Why is it that so many series are written in trilogies? Is there some obscure psychological reason why three parts tends to be the most popular?
Anyways, another part of this post deals with writing three independent stories that flow together. Take two trilogies: Star Wars (original trilogy) and Lord of the Rings.
Star Wars would be, what I consider, three independent stories with strong links together because you really could watch one without watching the others, and know what was going on.
Lord of the Rings, however, seems to be a trilogy that you have to start at one point and end at the other (but then again, it was written to be one story and broken up because it was massive).
So is the trilogy meant to be told as three stories within one greater story, or is it meant to separate one story into three parts? Give your opinions.
November 30th, 2004, 12:42 AM
Interesting thought. I tend to lean away from thinking trilogys are written, filmed, whatever, for phychological reasons, except of course for the herd instinct factor. I remember listening to some guy on classical radio going on and on about how Beethoven wrote a song incorrectly, there was a part missing according to the accepted form of the day.--I'm thinking if Beethoven wants to write it this way, who am I to argue?
I think trilogy is an accepted form, something people feel comfortable with these days.
If you want to you could attach some deeper metaphysical meaning to the number three: This, that and the other. Beginning, middle and end. Sacred, profane and mundane. Height, width and depth. Chevy, Ford and Harley. Larry, Moe and Curly. :cool:
November 30th, 2004, 12:59 AM
Some stories are too long to fit into one volume. So the publisher breaks them up into two or three books so it seems more managable. Then later the publisher prints it as one volume so you buy it again.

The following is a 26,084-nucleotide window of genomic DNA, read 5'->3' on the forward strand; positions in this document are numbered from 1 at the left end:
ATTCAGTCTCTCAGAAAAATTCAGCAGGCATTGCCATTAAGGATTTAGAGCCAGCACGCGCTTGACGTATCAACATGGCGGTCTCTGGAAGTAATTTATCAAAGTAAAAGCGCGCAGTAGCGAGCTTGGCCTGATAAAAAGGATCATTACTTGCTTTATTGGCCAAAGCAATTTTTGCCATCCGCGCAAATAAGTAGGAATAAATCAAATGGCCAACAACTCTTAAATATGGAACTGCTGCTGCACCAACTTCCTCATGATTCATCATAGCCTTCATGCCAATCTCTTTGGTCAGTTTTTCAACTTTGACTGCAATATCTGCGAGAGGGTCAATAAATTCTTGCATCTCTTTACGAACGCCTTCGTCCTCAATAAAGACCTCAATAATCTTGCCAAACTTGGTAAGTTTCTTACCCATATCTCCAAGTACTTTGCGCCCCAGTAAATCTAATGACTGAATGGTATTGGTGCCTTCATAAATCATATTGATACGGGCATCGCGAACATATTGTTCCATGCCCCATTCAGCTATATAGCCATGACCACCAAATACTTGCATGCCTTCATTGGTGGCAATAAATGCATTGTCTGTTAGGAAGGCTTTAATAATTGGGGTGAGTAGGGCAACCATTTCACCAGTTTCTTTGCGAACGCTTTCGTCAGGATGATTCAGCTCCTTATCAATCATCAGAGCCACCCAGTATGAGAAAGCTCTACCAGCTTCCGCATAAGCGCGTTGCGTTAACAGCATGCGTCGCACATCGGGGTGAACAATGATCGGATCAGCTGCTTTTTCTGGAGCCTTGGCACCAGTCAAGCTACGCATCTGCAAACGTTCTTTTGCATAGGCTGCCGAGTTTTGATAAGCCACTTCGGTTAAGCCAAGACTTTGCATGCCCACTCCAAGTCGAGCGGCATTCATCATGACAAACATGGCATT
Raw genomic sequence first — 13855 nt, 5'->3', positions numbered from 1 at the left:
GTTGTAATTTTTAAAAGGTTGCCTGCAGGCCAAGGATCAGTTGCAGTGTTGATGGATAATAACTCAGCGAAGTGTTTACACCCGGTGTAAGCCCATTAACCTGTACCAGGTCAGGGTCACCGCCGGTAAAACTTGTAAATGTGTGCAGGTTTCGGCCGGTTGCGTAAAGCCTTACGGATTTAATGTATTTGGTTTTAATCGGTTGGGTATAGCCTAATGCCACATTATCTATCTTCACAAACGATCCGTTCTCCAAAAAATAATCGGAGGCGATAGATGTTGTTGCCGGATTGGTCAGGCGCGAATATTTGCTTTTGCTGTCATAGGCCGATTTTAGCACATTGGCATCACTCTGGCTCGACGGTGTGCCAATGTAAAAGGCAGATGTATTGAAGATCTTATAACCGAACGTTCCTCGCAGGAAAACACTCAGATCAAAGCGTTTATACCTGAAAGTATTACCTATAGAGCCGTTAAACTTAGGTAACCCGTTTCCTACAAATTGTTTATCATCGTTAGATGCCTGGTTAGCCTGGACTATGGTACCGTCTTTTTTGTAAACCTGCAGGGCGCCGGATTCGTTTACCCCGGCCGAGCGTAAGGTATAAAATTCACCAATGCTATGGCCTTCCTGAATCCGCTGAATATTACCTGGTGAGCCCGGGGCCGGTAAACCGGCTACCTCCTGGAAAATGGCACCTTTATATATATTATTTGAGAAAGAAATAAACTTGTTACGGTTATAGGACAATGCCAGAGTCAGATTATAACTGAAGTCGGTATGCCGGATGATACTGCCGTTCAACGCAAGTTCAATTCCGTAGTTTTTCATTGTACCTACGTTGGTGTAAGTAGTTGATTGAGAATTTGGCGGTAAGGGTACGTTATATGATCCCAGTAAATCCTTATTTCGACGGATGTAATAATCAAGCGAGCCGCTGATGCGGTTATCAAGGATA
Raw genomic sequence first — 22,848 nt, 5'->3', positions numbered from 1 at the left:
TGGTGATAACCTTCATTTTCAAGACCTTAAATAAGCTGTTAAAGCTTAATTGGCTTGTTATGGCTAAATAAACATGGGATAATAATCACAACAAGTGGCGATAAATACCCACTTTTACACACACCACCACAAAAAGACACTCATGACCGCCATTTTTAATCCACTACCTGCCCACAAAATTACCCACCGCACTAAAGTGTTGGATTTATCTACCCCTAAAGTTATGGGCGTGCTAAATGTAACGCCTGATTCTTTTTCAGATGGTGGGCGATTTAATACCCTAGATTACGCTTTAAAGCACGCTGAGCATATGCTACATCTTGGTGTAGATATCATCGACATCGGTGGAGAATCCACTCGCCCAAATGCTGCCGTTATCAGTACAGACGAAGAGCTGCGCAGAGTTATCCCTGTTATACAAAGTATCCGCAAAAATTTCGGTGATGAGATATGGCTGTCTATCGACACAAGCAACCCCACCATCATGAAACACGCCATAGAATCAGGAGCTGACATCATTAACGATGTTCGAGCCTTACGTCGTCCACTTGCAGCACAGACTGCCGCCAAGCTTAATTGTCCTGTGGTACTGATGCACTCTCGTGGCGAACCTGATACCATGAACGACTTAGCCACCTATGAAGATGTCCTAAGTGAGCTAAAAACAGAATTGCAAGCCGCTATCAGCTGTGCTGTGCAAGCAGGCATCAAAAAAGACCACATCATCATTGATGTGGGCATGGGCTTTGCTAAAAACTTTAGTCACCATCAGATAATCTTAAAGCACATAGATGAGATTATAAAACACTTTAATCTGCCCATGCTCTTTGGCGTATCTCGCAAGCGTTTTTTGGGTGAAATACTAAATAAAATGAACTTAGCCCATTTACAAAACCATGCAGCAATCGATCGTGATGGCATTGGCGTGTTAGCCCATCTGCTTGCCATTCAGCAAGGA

Some stories are told in two or three or more parts.
November 30th, 2004, 05:36 PM
Well a proper trilogy is one where you can pick up any single volume and read it and get a feeling for what is going on. Each book has its own proper story with beginning, middle, and end and also has a bigger story going on around and through it.
The LOTR was actually written as one novel and, for publishing reasons (at the time apparently it was unfashinable to print a novel with more than 200 or so pages) was split up. If you really look at it, the entire trilogy is shorter than the average Robert Jordan book.
As for why people write in Trilogies, well I'm thinking part of it is marketing, and part is that they, the author, is still captivated with the world they created and wants to write another story in that world. Or, lastly, they finished a part of the story, but the greater story is still on-going and therefore they must continue.
December 1st, 2004, 08:32 AM
The odd thing is that it seems to be very much a fantasy thing. You rarely get horror trilogies or even Sci-fi trilogies. That being said three is a very good number. When lecturing I always try to group points in threes, it just seems to be more memorable that way. A lot of health campaigns aimed at children are in threes too, Stop, Look, Listen and Slip, Slop, Slap spring to mind.
I'd guess though it is simply because a lot of fantasy writers need to learn how to edit more effectively...
December 1st, 2004, 09:48 AM
LOTR was broken up into three books so that it could be sold in paperback editions, which was the main format for fantasy and sf fiction at the time. Because of the success of those paperback trilogies, sf publishers began to seek out other epic fantasies and very naturally, a lot of those began as paperback trilogies. With the success of some of those trilogies, the epic fantasy trilogy became a standard approach. This quickly evolved into longer series, often made up of consecutive trilogies. The trilogy format drifted into sf, but has not taken root there as longer series in sf were already common. Historically, multi-volume novels are not unusual and the trilogy often pops up in mythical literature. (Not to mention the Christian trinity.)